The ground school instructor was Tony Doherty, who also happens to be the sales manager. On weekends, when business is heavy, he sometimes flies a towplane, too. It is that kind of school.
"The first thing I want to impress upon you," Doherty told the class, "is that soaring is safe. When it began there were crashes, and a few people were killed. The sport received a lot of bad publicity. Well, we've more than lived that down. Today, an accident of any kind is extremely rare. In 20,000 flights at this school we have had only one injury, very minor. A woman tried to three-point a 2-22 and strained her back. The last fatal accident at Chemung County Airport occurred 15 years ago. A tow car overturned and killed the driver.
"Ninety percent of the students we get now," he explained, "are power pilots. We had 25 airline captains go through here last year. Flying a power plane can become monotonous; too much mechanization, too much noise, not enough sport. If you have an exciting flight in a power plane, it means something was unusual, something went wrong. In a sailplane almost every flight is exciting."
"Oh?" said a student.
"In a pleasant way, of course," said Doherty. "Soaring is fun. And for a pilot who already knows how to fly and knows something about FAA regulations and meteorology and aerodynamics, soaring is easy. A little dual instruction and off you go."
Doherty looked the class over and smiled. "A child," he said, "can fly one of these." Maybe, I thought, I should go home and send one of my sons up here. Still, it was very reassuring.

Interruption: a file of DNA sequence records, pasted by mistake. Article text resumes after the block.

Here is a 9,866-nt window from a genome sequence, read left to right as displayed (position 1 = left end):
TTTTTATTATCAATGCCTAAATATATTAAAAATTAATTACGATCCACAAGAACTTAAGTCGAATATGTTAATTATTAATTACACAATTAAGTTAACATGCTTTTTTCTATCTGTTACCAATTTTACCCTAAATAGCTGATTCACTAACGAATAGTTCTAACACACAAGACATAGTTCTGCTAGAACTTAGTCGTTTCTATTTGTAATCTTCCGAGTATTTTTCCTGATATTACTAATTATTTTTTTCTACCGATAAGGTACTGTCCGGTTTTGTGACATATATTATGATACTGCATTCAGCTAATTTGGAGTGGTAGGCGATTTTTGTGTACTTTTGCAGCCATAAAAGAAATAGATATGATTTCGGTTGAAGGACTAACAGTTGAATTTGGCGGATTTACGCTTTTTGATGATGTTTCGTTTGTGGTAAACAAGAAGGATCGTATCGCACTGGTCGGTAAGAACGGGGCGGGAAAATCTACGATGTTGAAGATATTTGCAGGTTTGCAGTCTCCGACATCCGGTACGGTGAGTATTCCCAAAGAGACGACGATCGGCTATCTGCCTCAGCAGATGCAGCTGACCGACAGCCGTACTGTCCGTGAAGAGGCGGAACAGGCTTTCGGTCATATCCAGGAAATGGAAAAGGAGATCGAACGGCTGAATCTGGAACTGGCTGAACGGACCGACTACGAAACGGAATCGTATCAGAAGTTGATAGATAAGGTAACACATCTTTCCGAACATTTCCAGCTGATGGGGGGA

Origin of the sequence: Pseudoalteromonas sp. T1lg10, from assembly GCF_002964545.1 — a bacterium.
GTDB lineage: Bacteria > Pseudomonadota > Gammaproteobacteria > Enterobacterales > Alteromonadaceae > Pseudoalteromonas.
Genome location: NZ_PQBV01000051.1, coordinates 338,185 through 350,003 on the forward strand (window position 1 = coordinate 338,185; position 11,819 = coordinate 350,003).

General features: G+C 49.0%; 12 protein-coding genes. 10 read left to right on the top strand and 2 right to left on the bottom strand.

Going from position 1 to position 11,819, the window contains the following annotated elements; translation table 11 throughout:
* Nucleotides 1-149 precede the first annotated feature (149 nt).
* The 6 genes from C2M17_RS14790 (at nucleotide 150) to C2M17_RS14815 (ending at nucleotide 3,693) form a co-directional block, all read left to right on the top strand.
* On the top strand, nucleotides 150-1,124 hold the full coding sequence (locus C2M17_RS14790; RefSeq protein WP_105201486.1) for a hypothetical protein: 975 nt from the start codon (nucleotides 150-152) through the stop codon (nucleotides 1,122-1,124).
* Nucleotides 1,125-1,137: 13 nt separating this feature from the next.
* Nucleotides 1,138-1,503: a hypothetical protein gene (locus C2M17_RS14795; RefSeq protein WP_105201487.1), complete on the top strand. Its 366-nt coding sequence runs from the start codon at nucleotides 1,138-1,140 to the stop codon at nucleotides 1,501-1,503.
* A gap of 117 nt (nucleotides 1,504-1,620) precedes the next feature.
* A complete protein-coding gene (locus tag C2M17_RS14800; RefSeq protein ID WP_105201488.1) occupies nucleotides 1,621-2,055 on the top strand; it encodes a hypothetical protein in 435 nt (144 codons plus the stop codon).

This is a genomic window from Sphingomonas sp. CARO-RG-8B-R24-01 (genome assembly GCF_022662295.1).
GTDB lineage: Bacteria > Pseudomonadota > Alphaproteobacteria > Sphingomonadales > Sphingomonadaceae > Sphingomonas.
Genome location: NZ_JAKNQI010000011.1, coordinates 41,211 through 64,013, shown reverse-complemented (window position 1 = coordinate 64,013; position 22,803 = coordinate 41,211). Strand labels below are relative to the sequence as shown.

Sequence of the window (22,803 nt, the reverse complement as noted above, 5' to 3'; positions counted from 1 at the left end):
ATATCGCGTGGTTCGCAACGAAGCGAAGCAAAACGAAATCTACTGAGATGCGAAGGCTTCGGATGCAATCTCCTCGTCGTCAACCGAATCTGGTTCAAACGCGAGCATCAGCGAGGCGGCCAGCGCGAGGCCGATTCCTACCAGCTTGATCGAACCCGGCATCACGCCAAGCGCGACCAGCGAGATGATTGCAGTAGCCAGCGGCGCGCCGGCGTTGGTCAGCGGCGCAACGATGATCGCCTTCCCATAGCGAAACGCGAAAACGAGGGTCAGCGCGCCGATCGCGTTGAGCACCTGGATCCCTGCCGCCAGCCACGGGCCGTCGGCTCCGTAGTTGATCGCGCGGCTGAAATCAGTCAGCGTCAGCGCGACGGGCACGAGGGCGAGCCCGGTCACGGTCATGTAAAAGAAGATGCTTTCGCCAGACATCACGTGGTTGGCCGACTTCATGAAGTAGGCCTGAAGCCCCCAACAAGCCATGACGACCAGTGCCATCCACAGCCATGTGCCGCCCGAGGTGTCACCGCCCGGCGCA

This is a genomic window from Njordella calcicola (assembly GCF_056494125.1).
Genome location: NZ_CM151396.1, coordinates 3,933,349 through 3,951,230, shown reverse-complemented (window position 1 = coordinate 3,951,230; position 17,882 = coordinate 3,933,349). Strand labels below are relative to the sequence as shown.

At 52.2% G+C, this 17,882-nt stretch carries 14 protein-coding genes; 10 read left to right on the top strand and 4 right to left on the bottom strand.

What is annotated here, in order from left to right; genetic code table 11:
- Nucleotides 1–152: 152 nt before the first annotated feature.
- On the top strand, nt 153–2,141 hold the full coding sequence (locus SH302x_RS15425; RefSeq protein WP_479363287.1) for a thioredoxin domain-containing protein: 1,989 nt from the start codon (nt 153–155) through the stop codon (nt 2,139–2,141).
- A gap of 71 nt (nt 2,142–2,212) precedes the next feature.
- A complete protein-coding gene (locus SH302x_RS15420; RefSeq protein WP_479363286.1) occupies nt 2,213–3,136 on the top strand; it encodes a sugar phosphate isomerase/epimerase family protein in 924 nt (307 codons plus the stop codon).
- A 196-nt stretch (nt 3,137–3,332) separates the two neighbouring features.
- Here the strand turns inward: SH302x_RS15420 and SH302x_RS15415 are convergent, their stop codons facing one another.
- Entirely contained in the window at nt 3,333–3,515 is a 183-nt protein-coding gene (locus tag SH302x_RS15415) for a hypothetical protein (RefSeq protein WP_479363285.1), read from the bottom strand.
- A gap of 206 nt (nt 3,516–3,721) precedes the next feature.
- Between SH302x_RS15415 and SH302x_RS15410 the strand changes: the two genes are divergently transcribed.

Doherty told us about the Schweizer sailplanes we were to fly, which was even more assuring. These are truly remarkable machines. The 1-26, for example, without its fabric covering, looks like a replacement part for the Brooklyn Bridge. Built around a frame of tubular steel rods, it is stressed to withstand 9� positive Gs and 6� negative Gs, far more than any light plane, more than most military types. You can roll a 1-26 and loop it and even do outside maneuvers in complete safety, if you happen to be unbalanced enough to enjoy outside maneuvers. Because the 1-26 weighs less than 400 pounds, yet boasts such amazing structural strength, it is possible to dive one into the ground from 300 feet and walk away. No such guarantee comes with the 1-26, but it has been done. There is little point in making a sailplane so sturdy, but that is the way Ernie Schweizer operates.
"We don't mind giving up a little performance," he says, "to keep people alive."
"Chances are," said Doherty, "you'll never find out how tough they are. You have to work pretty hard to get in trouble. A well-designed sailplane is almost impossible to spin. There is no motor, so there is no torque, and you can recover from a stall in 30 or 40 feet. The spoilers on the wings—they resemble the dive brakes on a jet—enable you to control your descent. Spot landings are very simple. Because the sailplane is so light, the brakes are unusually effective. And because there is only one main landing wheel, crosswind landings are no trouble at all. Even after you touch down, you can keep the upwind wing lowered. You can hardly ground-loop one if you try.
"Still," he said, "these are airplanes. They will come down. And for some reason, power pilots have the most difficulty remembering this. At first, an experienced pilot doesn't completely trust a sailplane. Then, after a few flights, he shifts to the other extreme; he thinks he can stay up forever. We borrow a skin-diving phrase and call it rapture of the heights. So don't get overconfident. Plan your flight, watch the terrain and your altitude, always be sure that you can reach the airport. If you are forced to land on a highway or in some farmer's field, you won't have any trouble. But it's embarrassing, and we have to come after you and take the wings off the plane and load it on a trailer. It's much easier to land here."